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Transcript for Episode 16.31

Writing Excuses 16.31: First Page Fundamentals – MOBY DICK


Key Points: Mental illness. Suicidal ideation. Dark humor, and a lot of tone. Authority, a command to the audience. Plus character. Specifics, visceral and relatable. Contradictions and questions. An audience surrogate? What kind of ride, what kind of story is this? Stakes. Ripples and echoes that shape everything to come. The mythic tone of oral history. Alliteration and front rhyme.

[Season 16, Episode 31]

[Dongwon] This is Writing Excuses, First Page Fundamentals – MOBY DICK by Herman Melville.
[Mary Robinette] 15 minutes long.
[Dan] Because you’re in a hurry.
[Howard] And we’re not that smart.
[Dongwon] I’m Dongwon.
[Mary Robinette] I’m Mary Robinette.
[Dan] I’m Dan.
[Howard] And I’m Howard.
[Dongwon] So we’re going to do…
[Dan] None of us said, “You can call me…” and then our name. I think that’s… I admire our restraint.
[Dongwon] [garbled] restraint.

[Dongwon] So we’re going to do another deep dive into an opening page. In this case, we’re going to do Moby Dick. It probably has one of the most famous first lines that Dan just referenced right there. So, I’m going to hand it off to Mary Robinette again to introduce us to this little sample here.
[Mary Robinette] Just a brief content warning. Much like when you make promises to a reader at the beginning of the book, we want to make sure that you have the opportunity to nope out of things that you don’t want to read or listen to. Moby Dick deals with a couple of things. It deals with mental illness and suicidal ideation. Those are both present in the paragraph that you’re about to hear.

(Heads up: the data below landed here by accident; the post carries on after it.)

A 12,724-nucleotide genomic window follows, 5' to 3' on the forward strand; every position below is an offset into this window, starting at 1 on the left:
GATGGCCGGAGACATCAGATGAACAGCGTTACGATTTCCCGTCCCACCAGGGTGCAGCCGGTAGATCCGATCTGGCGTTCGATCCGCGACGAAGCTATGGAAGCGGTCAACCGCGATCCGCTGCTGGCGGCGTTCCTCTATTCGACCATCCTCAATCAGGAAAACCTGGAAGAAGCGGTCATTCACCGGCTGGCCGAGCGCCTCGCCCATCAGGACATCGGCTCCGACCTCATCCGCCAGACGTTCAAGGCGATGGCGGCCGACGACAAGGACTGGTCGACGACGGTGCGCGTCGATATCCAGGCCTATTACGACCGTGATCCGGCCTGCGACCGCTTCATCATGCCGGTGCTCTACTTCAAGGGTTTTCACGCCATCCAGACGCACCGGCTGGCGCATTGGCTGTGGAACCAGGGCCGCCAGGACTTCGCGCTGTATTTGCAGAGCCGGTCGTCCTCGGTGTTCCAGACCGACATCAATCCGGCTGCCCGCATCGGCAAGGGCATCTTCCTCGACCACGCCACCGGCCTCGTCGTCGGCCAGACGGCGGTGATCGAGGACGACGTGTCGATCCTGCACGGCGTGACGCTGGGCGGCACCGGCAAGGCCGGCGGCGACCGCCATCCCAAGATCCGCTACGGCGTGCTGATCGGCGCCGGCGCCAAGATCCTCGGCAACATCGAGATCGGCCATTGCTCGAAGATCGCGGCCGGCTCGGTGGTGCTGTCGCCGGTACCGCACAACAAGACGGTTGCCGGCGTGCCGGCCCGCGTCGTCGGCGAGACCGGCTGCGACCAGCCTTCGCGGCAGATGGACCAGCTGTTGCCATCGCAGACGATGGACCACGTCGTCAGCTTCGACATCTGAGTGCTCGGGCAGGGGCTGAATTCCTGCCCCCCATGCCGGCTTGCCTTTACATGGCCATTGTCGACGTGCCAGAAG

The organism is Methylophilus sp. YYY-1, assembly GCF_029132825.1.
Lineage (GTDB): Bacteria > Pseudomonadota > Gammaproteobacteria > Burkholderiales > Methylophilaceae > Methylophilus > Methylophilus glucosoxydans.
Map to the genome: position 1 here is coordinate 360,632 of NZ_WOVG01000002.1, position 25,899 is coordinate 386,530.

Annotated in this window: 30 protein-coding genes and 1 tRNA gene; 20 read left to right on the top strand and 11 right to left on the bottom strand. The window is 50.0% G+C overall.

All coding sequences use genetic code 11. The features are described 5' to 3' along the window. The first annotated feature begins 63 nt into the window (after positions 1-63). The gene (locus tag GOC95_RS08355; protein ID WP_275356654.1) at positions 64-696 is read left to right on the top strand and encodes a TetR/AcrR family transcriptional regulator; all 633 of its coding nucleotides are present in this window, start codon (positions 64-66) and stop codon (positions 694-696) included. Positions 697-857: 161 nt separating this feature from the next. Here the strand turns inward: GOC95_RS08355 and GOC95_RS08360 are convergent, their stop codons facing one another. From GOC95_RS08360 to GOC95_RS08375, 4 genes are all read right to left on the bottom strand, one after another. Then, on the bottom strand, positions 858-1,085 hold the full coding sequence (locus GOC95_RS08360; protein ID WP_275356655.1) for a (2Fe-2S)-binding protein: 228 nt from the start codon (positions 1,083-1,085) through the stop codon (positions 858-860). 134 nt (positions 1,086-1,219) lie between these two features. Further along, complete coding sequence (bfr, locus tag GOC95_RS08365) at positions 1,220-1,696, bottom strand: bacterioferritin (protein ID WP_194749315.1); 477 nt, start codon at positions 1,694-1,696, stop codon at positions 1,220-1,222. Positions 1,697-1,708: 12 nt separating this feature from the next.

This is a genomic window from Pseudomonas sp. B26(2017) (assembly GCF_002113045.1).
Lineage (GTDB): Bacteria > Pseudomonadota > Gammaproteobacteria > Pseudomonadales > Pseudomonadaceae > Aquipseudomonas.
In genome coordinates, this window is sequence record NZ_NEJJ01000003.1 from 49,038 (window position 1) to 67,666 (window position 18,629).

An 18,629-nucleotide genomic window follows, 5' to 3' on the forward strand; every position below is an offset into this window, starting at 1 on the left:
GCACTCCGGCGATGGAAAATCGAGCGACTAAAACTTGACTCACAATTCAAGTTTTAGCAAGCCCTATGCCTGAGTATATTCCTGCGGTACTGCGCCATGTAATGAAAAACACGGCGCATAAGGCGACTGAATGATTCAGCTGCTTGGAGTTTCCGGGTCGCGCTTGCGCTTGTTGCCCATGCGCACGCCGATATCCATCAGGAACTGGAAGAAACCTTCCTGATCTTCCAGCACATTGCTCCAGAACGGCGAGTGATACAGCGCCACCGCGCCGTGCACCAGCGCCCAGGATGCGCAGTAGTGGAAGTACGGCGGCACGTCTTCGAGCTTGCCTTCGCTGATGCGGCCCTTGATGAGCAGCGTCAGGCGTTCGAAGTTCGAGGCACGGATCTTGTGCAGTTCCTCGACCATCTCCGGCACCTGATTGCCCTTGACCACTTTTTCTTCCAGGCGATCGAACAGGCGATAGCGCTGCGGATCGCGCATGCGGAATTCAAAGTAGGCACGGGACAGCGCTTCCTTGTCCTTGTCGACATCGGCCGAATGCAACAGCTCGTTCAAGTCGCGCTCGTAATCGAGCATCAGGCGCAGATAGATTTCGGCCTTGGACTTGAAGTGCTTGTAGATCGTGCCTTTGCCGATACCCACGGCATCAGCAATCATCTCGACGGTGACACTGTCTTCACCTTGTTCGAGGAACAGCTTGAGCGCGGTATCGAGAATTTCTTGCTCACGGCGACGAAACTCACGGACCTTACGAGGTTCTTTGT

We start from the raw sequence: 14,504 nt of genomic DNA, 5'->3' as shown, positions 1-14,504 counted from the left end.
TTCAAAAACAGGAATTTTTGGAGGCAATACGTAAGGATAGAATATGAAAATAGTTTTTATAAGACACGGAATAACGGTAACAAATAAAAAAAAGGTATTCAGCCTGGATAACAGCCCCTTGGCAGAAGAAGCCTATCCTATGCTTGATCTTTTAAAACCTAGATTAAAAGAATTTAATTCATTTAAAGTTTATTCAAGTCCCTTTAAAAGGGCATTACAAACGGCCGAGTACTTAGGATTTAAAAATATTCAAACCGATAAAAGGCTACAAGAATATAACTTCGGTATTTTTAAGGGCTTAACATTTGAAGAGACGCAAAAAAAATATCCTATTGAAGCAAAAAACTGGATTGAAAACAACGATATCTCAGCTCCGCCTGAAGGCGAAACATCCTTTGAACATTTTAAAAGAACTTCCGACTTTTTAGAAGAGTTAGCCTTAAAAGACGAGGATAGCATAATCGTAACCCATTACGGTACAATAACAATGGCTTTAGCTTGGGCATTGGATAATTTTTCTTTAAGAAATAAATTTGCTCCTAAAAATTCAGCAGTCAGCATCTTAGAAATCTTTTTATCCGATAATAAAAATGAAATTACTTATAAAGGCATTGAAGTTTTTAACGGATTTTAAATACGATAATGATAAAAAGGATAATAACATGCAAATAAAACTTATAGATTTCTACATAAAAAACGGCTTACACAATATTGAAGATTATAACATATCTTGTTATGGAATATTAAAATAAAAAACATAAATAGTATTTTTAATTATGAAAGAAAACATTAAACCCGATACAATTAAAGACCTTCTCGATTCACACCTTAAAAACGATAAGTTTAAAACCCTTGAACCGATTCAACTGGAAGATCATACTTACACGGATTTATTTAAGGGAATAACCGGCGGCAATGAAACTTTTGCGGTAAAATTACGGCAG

Moby Dick. Loomings.

Call me Ishmael. Some years ago—never mind how long precisely—having little or no money in my purse, and nothing particular to interest me on shore, I thought I would sail about a little and see the watery part of the world. It is a way I have of driving off the spleen and regulating the circulation. Whenever I find myself growing grim about the mouth; whenever it is a damp, drizzly November in my soul; whenever I find myself involuntarily pausing before coffin warehouses, and bringing up the rear of every funeral I meet; and especially whenever my hypos get such an upper hand of me, that it requires a strong moral principle to prevent me from deliberately stepping into the street, and methodically knocking people’s hats off—then, I account it high time to get to sea as soon as I can. This is my substitute for pistol and ball. With a philosophical flourish Cato throws himself upon his sword; I quietly take to the ship. There is nothing surprising in this. If they but knew it, almost all men in their degree, some time or other, cherish very nearly the same feelings towards the ocean with me.